Now, as a writer I face a dilemma. Having the reader experience I just described, how much information and which piece of it do I hold back? perhaps “Hold back” is not a 100% accurate. Perhaps the term should be “leave to the reader”. How much space, do I leave to the reader? I want to be generous, and trusting, and leave a good bit of it for the reader’s imagination to fill in. But I also don’t want to lose the reader by withholding important information that she may not be able to fill in – I have to be fair.
I wish there was a mathematical formula, but I’m sad to report that, having read quite a few books that handled this very well (based on my full engagement), I do not have a proven ratio. And that makes perfect sense. There are so many things to consider here. Genre is one. Target audience is another. But there is also the question of when to leave something for the reader? Did I lay enough ground work, to make it logical (within the story’s frame)? I like tidy endings, no loose ends. I’m not a huge fan of “letting the reader choose the ending”, though I do think that even these threads, which we bring to closure at the end of our story, should not be with no room for the reader to experience them the way they feel like.
A tricky set of balancing acts, no doubt. So, what to do?
For me, it seems like the best formula for this type of problem is – give it to someone and ask them to tell you where they might have gotten lost, what did they understand, and how easy was it for them to read? I am guilty of being a prisoner of my own (very likely flawed) logic. Some things seem obvious to me, but were pointed out as unclear by others. Some things I say that draw the reaction “Well, duh…” So, I guess there is only one way to understand whether you shared enough information or too much – ask your potential reader.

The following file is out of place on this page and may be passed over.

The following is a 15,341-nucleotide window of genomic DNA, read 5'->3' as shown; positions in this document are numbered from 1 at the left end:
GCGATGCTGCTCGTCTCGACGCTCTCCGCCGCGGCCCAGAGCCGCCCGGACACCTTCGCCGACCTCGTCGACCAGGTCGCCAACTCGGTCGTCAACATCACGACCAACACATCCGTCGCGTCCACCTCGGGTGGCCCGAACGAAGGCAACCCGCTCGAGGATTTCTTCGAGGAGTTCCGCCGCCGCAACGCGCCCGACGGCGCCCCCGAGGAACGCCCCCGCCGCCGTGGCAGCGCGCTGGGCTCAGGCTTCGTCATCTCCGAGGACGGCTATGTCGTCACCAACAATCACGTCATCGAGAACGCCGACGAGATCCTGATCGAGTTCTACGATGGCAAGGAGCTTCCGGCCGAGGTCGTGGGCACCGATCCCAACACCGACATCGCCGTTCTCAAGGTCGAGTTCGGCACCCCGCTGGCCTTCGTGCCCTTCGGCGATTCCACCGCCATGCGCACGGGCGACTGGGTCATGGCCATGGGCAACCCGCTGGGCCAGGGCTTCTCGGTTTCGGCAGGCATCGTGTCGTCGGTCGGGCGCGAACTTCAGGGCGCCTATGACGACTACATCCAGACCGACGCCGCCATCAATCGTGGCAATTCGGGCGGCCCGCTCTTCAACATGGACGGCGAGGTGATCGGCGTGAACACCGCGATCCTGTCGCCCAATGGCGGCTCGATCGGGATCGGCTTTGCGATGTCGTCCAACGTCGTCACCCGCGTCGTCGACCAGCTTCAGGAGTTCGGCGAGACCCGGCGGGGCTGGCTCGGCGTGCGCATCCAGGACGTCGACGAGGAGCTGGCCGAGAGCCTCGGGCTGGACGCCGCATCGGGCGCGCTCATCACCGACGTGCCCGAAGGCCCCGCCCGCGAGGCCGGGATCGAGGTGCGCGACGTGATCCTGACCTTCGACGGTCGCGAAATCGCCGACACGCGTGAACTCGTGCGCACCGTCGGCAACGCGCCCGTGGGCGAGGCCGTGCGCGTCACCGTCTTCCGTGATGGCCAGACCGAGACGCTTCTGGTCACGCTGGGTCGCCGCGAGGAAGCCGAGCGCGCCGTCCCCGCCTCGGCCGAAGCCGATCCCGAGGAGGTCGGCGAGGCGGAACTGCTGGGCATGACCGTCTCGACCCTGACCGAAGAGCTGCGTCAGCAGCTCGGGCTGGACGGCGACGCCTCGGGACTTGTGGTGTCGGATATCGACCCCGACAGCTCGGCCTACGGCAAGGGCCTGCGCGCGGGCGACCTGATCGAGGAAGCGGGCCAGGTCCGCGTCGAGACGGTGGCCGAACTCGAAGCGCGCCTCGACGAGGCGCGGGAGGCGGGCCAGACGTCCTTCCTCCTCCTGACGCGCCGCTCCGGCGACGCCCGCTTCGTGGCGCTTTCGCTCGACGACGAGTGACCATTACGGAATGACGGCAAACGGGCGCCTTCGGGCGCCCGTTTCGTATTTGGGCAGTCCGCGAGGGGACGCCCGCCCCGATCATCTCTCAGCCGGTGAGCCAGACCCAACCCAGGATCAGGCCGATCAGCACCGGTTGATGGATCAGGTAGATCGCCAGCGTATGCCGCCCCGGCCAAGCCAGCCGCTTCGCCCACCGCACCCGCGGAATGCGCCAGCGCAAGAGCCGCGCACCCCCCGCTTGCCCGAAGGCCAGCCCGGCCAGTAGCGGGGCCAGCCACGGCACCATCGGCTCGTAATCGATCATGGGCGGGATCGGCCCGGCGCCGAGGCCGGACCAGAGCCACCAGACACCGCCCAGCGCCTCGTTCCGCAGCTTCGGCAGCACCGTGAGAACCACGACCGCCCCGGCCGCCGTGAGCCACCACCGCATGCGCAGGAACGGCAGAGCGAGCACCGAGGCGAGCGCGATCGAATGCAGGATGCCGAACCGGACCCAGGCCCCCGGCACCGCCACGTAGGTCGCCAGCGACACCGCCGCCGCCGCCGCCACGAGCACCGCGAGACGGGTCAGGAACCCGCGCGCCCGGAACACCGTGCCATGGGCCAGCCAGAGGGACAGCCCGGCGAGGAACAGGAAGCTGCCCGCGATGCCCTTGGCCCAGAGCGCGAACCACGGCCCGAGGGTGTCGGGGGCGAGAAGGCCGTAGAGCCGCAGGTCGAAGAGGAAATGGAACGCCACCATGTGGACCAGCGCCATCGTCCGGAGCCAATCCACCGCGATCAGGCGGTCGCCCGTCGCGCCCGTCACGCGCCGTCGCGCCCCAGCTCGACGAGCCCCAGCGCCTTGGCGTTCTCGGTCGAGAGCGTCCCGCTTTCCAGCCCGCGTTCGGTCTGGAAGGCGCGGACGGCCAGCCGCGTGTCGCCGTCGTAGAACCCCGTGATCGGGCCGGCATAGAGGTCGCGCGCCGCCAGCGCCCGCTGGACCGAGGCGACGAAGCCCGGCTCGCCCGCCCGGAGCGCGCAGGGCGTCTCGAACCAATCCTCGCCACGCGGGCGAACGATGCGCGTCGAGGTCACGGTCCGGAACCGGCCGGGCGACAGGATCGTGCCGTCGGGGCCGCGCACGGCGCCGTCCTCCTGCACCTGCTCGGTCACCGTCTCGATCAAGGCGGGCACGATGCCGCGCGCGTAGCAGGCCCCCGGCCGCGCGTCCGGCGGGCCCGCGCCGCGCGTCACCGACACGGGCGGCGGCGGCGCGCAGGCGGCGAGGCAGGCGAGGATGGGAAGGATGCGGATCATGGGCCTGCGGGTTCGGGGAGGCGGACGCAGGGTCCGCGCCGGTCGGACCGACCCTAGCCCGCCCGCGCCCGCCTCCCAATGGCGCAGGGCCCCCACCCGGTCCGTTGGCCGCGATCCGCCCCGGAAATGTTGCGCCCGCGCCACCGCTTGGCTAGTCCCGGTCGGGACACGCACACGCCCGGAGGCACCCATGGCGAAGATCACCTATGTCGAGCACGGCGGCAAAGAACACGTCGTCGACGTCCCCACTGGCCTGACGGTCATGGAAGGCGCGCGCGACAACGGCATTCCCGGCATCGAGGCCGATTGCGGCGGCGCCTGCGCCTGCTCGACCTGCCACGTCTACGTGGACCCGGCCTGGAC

Now let me explain this to you.
Just kidding.


Did You Hear The One About Robert Silverberg, Georges St. Pierre And Chris Cornell?

Ogres may be like onions, but so are we, people. You know – Layers. Our lives unfold (at least without the persuasion of Alcohol of other un-inhibitor agents) slowly, as we get to know each other. We introduce ourselves by name, sometimes by country of origin, our profession, family situation, and other generalities. As our connection to each other deepens, more layers may shed, and we talk about elements of our belief system (though, some of it, likely leaks through our behaviors before), opinions on current events, or other topics, which continues to expose the core. Somewhere in this process, we talk about what we like. It’s this kind of conversation that makes some people raise a brow, when I share some of my more serious interests.
“Oh, you write? How interesting. What do you write about?”
“Yeah, what kind of music do you like?”
“Wait, what? M.M.What? is that the cage fighting? Hey, I know Conor McGregor!”

Confused The Big Lebowski GIF - Find & Share on GIPHY

At this point, some conversations seem to peter out. I thought about this for a while, and even to my brain, which is engaged in the general love of these three areas of interest, it did feel somewhat random. Literature and music are related as arts, but what about the people punching each other in the face?
Well, I could state the obvious (and I will) – M.M.A stands for Mixed Martial Arts. But this is not satisfactory. While musicians and writers create some “product” through their artistic process, the fighters merely meet inside the cage and try to beat each other, then leave. So, where’s the connection? Where is the deep meaning, that drew me, and kept my otherwise distracted mind engaged?